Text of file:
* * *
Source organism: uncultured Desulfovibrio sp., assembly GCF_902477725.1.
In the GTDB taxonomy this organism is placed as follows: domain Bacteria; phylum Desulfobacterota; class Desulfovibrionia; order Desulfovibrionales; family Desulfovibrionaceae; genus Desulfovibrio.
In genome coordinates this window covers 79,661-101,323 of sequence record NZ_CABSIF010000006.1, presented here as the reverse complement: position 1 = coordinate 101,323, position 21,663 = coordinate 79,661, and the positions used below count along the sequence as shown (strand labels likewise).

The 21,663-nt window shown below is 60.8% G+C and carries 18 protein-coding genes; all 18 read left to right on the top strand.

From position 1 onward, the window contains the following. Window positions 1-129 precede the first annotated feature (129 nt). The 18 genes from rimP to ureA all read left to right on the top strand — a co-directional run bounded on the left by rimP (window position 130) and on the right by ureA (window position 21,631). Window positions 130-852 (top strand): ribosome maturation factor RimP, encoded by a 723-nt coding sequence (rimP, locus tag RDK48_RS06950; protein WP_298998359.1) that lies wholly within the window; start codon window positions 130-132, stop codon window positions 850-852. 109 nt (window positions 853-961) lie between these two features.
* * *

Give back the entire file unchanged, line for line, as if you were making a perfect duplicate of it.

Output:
Source organism: uncultured Desulfovibrio sp., assembly GCF_902477725.1.
In the GTDB taxonomy this organism is placed as follows: domain Bacteria; phylum Desulfobacterota; class Desulfovibrionia; order Desulfovibrionales; family Desulfovibrionaceae; genus Desulfovibrio.
In genome coordinates this window covers 79,661-101,323 of sequence record NZ_CABSIF010000006.1, presented here as the reverse complement: position 1 = coordinate 101,323, position 21,663 = coordinate 79,661, and the positions used below count along the sequence as shown (strand labels likewise).

The 21,663-nt window shown below is 60.8% G+C and carries 18 protein-coding genes; all 18 read left to right on the top strand.

From position 1 onward, the window contains the following. Window positions 1-129 precede the first annotated feature (129 nt). The 18 genes from rimP to ureA all read left to right on the top strand — a co-directional run bounded on the left by rimP (window position 130) and on the right by ureA (window position 21,631). Window positions 130-852 (top strand): ribosome maturation factor RimP, encoded by a 723-nt coding sequence (rimP, locus tag RDK48_RS06950; protein WP_298998359.1) that lies wholly within the window; start codon window positions 130-132, stop codon window positions 850-852. 109 nt (window positions 853-961) lie between these two features.